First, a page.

Friedrich Nietzsche notably referred to the Russian novelist Fyodor Dostoevsky as “the only psychologist from whom I have anything to learn.” Dostoevsky’s ability to encapsulate the darkest and most twisted depths of the human psyche within his characters has had a profound impact on those writers operating on the periphery of society. Through research on his writing style, biography, and a close reading of his novel Notes from the Underground I am exploring the impact of his most famous outcast, the Underground Man, on counterculture writers in America during the great subculture upsurge of the 1950s and 60s. Ken Kesey, Allen Ginsberg and Jack Kerouac employ both the universal themes expressed by the Underground Man as well as more specific stylistic and textual similarities. Through my research I have drawn parallels between these three writers with respect to their literary works as well as the impact of both their personal lives and the worlds that they inhabit. The paper affirms that Dostoevsky has had a profound influence on the geography of the Underground and that this literary topos has had an impact on the writers who continue to inhabit that space.
Richard Hugo wrote in his book of essays, The Triggering Town, that “knowing can be a limiting thing.” His experiences, however brief, in many of the small towns that pepper Montana’s landscape served as the inspiration to much of his poetry, and his observations came to reveal more of the poet than of the triggering subject. For Hugo, the less he knew of a place, the more he could imagine. My project, “Passersby,” is a short collection of poems and black and white photographs that explore this notion of knowing and imagination. Place is the triggering subject in “Passersby” and will take the audience or viewer to a variety of national and international locations, from Rome and Paris to Beaver, Utah and the Oregon Coast, and from there, into an exploration of experience and imagination relished by the poet. Hugo believed that as a writer “you owe reality nothing and the truth about your feelings everything.” While reality will play a role in “Passersby,” this work aims to blur the lines between knowing and imagination in order, perhaps, to find a truer place for the poet.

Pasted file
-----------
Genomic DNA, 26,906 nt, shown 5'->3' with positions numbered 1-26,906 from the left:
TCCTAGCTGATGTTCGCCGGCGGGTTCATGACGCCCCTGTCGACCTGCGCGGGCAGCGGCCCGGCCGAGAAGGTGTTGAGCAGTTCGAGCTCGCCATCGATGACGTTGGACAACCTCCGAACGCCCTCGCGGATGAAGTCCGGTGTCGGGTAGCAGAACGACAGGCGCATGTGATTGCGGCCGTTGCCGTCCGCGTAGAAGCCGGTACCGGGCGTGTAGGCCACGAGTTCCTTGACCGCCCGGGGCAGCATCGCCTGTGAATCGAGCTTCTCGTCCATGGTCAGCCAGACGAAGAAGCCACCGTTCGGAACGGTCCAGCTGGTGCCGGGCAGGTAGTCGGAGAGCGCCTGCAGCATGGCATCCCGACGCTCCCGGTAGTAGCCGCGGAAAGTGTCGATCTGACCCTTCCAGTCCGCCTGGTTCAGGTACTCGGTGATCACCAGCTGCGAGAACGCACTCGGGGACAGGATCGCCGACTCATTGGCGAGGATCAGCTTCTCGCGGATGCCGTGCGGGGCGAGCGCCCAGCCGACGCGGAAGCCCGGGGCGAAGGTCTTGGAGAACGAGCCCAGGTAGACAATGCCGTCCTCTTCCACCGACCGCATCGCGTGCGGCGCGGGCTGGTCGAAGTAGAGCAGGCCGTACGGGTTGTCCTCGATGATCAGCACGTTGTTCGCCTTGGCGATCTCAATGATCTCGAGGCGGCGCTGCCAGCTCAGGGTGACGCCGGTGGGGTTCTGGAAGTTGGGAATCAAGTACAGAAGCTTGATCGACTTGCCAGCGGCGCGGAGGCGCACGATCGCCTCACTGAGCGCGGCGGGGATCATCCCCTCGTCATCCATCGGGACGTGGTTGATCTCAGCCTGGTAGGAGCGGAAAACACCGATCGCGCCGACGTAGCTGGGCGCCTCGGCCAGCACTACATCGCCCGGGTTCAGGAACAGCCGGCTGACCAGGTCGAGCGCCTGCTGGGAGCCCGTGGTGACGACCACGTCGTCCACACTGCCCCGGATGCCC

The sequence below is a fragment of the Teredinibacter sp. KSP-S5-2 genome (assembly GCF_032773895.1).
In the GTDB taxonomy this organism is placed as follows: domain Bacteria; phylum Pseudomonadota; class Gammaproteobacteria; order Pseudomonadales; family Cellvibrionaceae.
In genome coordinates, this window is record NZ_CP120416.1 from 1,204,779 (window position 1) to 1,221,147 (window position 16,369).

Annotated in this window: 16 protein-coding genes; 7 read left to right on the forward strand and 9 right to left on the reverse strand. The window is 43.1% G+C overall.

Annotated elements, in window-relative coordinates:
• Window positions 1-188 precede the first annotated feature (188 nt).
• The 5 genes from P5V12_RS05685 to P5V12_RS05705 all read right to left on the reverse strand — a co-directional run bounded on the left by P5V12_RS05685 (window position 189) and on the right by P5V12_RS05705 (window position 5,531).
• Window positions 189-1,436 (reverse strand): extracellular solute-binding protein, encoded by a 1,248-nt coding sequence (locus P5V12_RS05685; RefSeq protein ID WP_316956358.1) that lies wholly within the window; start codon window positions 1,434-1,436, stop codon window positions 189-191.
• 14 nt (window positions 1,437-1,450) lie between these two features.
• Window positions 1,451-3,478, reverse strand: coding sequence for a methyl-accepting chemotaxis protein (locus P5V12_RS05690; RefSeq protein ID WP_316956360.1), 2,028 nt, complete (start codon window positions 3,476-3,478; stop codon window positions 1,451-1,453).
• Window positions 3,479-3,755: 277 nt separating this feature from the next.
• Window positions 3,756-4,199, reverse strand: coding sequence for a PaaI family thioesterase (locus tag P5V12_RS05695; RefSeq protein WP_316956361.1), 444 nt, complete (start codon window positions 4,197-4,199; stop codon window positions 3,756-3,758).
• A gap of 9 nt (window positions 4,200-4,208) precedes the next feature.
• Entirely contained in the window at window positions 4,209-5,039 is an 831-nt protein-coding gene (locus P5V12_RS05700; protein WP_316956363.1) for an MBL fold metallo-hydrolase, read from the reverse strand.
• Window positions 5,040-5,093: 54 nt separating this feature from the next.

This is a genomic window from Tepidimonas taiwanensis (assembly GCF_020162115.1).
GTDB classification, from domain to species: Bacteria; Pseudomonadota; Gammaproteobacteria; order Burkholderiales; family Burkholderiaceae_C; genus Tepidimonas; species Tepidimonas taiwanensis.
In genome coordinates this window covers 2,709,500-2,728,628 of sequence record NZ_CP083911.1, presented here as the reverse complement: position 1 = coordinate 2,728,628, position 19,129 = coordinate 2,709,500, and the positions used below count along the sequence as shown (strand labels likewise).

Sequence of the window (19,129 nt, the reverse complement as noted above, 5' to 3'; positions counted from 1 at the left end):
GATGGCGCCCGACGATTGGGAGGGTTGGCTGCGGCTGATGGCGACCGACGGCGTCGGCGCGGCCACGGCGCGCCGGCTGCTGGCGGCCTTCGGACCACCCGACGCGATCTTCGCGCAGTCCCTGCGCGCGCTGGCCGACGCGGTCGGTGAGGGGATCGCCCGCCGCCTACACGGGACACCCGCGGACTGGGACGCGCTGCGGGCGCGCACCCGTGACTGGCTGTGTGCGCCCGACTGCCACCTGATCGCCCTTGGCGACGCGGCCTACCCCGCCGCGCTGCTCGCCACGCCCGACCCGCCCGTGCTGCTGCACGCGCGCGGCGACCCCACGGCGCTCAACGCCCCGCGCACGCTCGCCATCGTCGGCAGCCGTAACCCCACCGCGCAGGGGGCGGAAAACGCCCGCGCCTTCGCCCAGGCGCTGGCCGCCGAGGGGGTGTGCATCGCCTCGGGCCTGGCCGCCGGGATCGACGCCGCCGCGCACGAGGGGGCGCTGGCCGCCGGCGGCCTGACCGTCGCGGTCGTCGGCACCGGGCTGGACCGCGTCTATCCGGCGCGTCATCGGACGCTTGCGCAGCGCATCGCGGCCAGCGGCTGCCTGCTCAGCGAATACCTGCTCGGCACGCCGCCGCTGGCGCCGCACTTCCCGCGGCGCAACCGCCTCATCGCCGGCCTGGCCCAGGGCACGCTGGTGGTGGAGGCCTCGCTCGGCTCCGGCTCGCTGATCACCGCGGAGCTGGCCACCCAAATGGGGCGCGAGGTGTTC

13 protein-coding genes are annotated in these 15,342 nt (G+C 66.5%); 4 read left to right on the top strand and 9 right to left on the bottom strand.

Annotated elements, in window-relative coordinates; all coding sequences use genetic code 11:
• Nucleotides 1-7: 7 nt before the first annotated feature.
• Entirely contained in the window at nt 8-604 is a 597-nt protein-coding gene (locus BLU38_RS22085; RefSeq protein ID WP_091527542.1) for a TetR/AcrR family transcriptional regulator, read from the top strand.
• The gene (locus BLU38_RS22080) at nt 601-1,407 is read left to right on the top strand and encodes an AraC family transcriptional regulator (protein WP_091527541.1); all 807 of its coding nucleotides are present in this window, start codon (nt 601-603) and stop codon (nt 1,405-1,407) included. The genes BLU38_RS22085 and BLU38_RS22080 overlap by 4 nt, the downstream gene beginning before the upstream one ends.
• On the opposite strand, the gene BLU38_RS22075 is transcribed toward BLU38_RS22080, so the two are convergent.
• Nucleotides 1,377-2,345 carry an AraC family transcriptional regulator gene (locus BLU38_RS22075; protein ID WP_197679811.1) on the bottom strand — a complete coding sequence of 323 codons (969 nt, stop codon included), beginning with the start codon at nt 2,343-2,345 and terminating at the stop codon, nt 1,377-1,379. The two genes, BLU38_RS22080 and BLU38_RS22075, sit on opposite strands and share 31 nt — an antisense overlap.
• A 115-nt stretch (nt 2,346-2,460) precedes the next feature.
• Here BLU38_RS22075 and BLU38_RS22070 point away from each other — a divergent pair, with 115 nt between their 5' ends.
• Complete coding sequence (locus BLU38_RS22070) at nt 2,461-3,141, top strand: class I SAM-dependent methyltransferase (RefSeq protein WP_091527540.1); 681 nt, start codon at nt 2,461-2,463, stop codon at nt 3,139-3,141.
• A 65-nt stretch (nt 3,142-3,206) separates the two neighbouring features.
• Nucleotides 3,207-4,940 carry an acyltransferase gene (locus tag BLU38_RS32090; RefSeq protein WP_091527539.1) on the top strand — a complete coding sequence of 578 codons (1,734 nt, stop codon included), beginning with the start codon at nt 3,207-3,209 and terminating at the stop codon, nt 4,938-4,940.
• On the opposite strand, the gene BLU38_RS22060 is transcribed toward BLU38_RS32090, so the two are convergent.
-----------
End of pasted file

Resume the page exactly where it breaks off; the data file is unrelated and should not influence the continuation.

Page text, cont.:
The Integration of Historic Periods in Costume Design